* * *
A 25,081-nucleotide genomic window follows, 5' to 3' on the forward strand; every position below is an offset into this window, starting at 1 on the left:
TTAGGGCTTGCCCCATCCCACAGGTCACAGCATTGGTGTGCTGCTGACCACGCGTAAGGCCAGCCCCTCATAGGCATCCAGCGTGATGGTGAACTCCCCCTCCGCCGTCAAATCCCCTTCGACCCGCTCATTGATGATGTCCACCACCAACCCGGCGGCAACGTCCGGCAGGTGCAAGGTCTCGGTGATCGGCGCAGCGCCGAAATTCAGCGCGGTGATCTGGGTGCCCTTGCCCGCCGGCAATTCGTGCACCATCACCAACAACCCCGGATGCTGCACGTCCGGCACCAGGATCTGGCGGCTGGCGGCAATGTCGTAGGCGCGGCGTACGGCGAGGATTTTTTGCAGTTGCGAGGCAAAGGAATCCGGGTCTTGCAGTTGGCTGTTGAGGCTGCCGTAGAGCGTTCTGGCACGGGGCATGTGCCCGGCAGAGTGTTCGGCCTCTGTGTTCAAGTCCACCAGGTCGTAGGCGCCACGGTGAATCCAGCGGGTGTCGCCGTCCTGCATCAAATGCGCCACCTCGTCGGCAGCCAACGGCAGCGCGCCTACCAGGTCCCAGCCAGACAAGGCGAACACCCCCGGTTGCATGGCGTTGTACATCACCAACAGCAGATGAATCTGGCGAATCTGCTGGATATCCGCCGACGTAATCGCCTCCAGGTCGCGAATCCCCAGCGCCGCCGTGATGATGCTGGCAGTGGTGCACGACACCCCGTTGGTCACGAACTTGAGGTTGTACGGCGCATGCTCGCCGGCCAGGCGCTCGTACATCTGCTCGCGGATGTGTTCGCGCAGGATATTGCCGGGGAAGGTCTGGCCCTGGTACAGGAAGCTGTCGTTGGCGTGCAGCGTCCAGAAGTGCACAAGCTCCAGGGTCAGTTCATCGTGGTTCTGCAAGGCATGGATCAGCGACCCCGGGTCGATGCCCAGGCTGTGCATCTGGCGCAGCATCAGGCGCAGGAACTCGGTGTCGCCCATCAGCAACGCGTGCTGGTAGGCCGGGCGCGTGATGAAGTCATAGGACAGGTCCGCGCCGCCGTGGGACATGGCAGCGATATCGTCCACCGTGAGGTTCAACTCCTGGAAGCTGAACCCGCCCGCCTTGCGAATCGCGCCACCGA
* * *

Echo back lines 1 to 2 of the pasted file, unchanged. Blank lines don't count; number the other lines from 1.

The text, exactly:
A 25,081-nucleotide genomic window follows, 5' to 3' on the forward strand; every position below is an offset into this window, starting at 1 on the left:
TTAGGGCTTGCCCCATCCCACAGGTCACAGCATTGGTGTGCTGCTGACCACGCGTAAGGCCAGCCCCTCATAGGCATCCAGCGTGATGGTGAACTCCCCCTCCGCCGTCAAATCCCCTTCGACCCGCTCATTGATGATGTCCACCACCAACCCGGCGGCAACGTCCGGCAGGTGCAAGGTCTCGGTGATCGGCGCAGCGCCGAAATTCAGCGCGGTGATCTGGGTGCCCTTGCCCGCCGGCAATTCGTGCACCATCACCAACAACCCCGGATGCTGCACGTCCGGCACCAGGATCTGGCGGCTGGCGGCAATGTCGTAGGCGCGGCGTACGGCGAGGATTTTTTGCAGTTGCGAGGCAAAGGAATCCGGGTCTTGCAGTTGGCTGTTGAGGCTGCCGTAGAGCGTTCTGGCACGGGGCATGTGCCCGGCAGAGTGTTCGGCCTCTGTGTTCAAGTCCACCAGGTCGTAGGCGCCACGGTGAATCCAGCGGGTGTCGCCGTCCTGCATCAAATGCGCCACCTCGTCGGCAGCCAACGGCAGCGCGCCTACCAGGTCCCAGCCAGACAAGGCGAACACCCCCGGTTGCATGGCGTTGTACATCACCAACAGCAGATGAATCTGGCGAATCTGCTGGATATCCGCCGACGTAATCGCCTCCAGGTCGCGAATCCCCAGCGCCGCCGTGATGATGCTGGCAGTGGTGCACGACACCCCGTTGGTCACGAACTTGAGGTTGTACGGCGCATGCTCGCCGGCCAGGCGCTCGTACATCTGCTCGCGGATGTGTTCGCGCAGGATATTGCCGGGGAAGGTCTGGCCCTGGTACAGGAAGCTGTCGTTGGCGTGCAGCGTCCAGAAGTGCACAAGCTCCAGGGTCAGTTCATCGTGGTTCTGCAAGGCATGGATCAGCGACCCCGGGTCGATGCCCAGGCTGTGCATCTGGCGCAGCATCAGGCGCAGGAACTCGGTGTCGCCCATCAGCAACGCGTGCTGGTAGGCCGGGCGCGTGATGAAGTCATAGGACAGGTCCGCGCCGCCGTGGGACATGGCAGCGATATCGTCCACCGTGAGGTTCAACTCCTGGAAGCTGAACCCGCCCGCCTTGCGAATCGCGCCACCGA